On Tuesday, Treasury Secretary Tim Geithner went before the Congressional Oversight Panel and testified that the big banks have repaid about 75 percent of the TARP funds they received, and that the government expects "TARP investments in banks to generate a positive return on the whole" for taxpayers.
But if the message that the administration wants the public to hear is that TARP has proved a good deal for taxpayers, it should be met with skepticism. Taxpayers did not get a good deal on TARP. Instead, the big banks got a very advantageous bailout and put it on the government's tab. Unfortunately, as the financial reform bill wends its way through Congress, there is little indication that anyone other than Rep. Jeb Hensarling understands this.
In his testimony, Geithner laid out the administration's excuse for claiming that taxpayers got a good deal on TARP:
To date, banks have repaid approximately 75 percent of TARP funds they received, and TARP investments in banks have generated taxpayers $21 billion in income from dividends, sales of warrants and stock, and fees from cancelled guarantees.
There are two problems with Geithner's system of accounting. First, taxpayer support for the big banks during the financial crisis went beyond TARP funds. Second, as financial blogger Yves Smith explains, merely recovering TARP funds does not constitute a good deal - far from it:
Most important, the key metric as to whether the deal was a good deal is not the speed of repayment, as the Adminstration's boosterism implies, but whether the deal was a good one given market conditions as of October 2008. Answer: not at all. The deal was lousy on its face, and it did NOT serve to advance what should have been the overarching objective, namely, putting the industry on sounder terms, say by using the leverage to extract key concessions. Instead, this was another manifestation that the officialdom has adopted through the entire crisis: patch the system up with duct tape and baling wire, and if it looks even remotely operational, tout it as tremendous success.
In other words, in late 2008 and early 2009, Wall Street was in big trouble and would have failed without government aid. If the banks were insolvent, as opposed to merely illiquid, as then-Treasury secretary Hank Paulson argued, they had nowhere else to turn, and would have made enormous concessions in return for immediate help. The feds could have demanded that the banks agree to stringent reforms, as Smith suggests, or they could have stipulated punitive terms to ensure that taxpayers were rewarded monetarily for taking on the risk of injecting capital into the banks.
Instead, Paulson, Geithner (as New York Fed chief), and company required neither, and instead gave the banks very favorable terms. Now that the banks are doing well enough to pay back TARP funds in dividends and warrant sales, Geithner is claiming that they were liquid all along, and that the Paulson plan worked to perfection.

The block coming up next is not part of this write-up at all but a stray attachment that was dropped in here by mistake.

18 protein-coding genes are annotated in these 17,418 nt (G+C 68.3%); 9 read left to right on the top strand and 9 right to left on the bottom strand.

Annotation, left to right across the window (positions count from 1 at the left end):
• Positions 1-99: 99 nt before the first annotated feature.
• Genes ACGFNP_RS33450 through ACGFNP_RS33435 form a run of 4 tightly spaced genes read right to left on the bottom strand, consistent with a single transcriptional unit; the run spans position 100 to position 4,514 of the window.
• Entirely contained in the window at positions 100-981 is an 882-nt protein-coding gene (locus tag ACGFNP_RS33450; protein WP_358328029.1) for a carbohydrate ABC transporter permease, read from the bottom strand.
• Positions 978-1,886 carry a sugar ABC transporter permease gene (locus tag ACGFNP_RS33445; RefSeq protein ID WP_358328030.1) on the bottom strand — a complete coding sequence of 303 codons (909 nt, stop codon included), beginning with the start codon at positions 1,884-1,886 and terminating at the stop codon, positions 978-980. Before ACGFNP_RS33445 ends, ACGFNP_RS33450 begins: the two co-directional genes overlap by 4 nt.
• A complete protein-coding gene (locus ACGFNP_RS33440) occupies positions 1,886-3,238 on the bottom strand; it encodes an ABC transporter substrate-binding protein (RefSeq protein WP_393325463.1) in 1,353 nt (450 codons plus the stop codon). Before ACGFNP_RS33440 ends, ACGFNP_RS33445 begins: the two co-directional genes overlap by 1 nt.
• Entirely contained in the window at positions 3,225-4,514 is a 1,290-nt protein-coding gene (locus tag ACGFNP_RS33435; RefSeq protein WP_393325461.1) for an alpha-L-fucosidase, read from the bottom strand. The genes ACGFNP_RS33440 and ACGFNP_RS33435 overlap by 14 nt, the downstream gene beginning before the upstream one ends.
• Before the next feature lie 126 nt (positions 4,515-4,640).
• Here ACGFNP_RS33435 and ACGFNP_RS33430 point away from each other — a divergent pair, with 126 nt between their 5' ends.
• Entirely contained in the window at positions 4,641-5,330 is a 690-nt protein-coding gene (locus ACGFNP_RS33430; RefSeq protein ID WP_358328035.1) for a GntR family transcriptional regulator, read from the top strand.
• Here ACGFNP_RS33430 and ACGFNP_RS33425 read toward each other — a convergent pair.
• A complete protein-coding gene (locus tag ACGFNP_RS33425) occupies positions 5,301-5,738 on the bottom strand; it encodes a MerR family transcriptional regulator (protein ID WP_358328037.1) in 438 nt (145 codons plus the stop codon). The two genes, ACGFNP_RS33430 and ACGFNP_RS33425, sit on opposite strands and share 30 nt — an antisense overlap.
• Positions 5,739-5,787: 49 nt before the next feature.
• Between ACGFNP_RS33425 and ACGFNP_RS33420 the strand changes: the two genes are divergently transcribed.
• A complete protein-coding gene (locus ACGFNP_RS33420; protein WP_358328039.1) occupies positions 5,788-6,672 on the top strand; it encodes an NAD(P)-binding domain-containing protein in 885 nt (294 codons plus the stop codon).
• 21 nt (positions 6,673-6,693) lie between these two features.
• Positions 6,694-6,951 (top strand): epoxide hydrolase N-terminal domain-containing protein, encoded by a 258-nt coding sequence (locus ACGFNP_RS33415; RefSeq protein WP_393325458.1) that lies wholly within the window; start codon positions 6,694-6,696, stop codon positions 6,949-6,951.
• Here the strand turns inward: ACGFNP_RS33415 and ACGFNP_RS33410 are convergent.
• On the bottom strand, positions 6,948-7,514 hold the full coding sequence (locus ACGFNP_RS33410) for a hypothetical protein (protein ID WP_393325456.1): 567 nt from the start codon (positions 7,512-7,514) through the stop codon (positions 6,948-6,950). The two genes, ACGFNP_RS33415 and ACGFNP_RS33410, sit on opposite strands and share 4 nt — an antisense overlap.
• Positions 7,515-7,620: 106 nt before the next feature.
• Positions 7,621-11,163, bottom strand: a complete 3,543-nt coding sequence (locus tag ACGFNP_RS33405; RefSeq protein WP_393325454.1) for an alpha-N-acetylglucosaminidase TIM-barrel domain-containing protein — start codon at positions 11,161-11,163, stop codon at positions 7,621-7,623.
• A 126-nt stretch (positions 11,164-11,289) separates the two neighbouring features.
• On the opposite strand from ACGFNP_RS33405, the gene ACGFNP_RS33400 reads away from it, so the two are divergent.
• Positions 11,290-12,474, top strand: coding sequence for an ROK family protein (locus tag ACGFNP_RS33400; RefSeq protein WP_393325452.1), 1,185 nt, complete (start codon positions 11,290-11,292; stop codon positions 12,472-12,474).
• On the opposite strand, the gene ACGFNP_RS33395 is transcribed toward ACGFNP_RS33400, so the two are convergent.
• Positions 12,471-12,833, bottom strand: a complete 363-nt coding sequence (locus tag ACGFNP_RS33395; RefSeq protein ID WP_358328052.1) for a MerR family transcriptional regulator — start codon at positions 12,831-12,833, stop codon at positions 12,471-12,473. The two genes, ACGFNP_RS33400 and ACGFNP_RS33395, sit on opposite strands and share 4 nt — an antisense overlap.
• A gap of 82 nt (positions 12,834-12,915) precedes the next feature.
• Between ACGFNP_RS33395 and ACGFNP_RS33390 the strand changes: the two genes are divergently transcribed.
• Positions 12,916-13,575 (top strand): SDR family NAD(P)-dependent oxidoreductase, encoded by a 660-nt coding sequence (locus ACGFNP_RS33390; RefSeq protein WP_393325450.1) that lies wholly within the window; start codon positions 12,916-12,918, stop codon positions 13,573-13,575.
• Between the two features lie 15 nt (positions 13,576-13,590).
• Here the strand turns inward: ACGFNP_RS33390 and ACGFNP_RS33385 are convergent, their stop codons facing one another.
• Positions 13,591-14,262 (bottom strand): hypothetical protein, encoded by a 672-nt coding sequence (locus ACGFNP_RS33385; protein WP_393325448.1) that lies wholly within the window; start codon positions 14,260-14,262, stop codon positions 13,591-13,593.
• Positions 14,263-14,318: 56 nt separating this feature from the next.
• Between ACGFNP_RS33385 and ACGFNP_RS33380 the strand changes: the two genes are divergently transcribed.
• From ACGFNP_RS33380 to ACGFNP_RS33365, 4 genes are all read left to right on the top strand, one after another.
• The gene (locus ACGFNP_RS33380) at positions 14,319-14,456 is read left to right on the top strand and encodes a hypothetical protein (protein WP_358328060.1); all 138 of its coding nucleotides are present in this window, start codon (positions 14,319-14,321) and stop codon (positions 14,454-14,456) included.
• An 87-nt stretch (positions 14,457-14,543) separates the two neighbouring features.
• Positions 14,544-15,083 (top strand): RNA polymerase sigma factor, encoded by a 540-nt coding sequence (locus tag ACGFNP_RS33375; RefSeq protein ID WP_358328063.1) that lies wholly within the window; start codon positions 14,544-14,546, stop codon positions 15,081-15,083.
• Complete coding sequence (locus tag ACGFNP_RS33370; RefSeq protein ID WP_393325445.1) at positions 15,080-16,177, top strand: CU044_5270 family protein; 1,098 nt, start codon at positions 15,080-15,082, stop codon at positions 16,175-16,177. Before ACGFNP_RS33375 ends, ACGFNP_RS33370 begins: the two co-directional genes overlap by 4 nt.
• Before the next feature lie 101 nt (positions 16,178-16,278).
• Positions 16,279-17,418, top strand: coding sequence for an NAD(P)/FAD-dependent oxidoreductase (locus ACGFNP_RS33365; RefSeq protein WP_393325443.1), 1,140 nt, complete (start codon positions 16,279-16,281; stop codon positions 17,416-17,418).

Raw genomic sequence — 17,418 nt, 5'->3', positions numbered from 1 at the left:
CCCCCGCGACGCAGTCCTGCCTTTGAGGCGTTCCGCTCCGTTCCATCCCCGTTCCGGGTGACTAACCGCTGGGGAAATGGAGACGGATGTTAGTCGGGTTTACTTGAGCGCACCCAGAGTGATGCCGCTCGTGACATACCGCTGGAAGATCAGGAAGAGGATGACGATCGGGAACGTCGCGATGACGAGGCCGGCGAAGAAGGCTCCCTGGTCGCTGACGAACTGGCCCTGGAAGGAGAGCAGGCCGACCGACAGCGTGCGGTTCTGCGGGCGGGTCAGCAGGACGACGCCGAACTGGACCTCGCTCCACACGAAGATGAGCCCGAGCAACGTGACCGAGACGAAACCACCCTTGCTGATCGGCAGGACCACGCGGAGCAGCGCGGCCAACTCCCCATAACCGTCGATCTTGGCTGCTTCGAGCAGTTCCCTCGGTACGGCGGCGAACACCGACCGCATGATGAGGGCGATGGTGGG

The reality, though, is that the investment banks were insolvent, and that they profited not just by TARP but also by the government's rescue of Fannie and Freddie and by the Fed's extremely accommodative monetary policy. It's questionable that the big banks would be profitable today in the absence of these measures.
Look at the non-big banks that the government decided needed bailouts. They are still largely insolvent: Fannie and Freddie are expected to lose around $400 billion. Geithner acknowledged in his testimony that AIG will probably never pay back the $182 billion in TARP funds it received, and the same goes for GM and Chrysler. Many of the community banks deemed troubled enough for TARP are having trouble paying taxpayers back.
What is the difference between these non-investment bank bailout recipients and the TARP recipients Geithner brags about? The investment banks profited by exploiting a simple carry trade: borrowing short term at the Fed's near-zero rates and selling longer term debt with higher yields. Without this "transfer from savers to banks," the investment banks would probably be in the same position as the other bailout recipients - insolvent to this day.
For buying stakes in banks that were insolvent without their aid, the taxpayers deserve more than merely getting their money back. A good deal would have been enormous profits and the end of "too big to fail." Geithner's deal - breaking even on TARP loans to banks and instituting some meaningless regulations - falls far short.
Since the bailouts allowed the banks to survive and become as profitable as they are today, and Fannie and Freddie's resolution is looking like by far the most expensive piece of the financial rescue efforts, it only makes sense to put the investment banks on the hook for the endless Fannie and Freddie bailouts. Jeb Hensarling's attempt to do exactly that was a smart move.
Share this Article
Like this Article
Print this ArticlePrint Article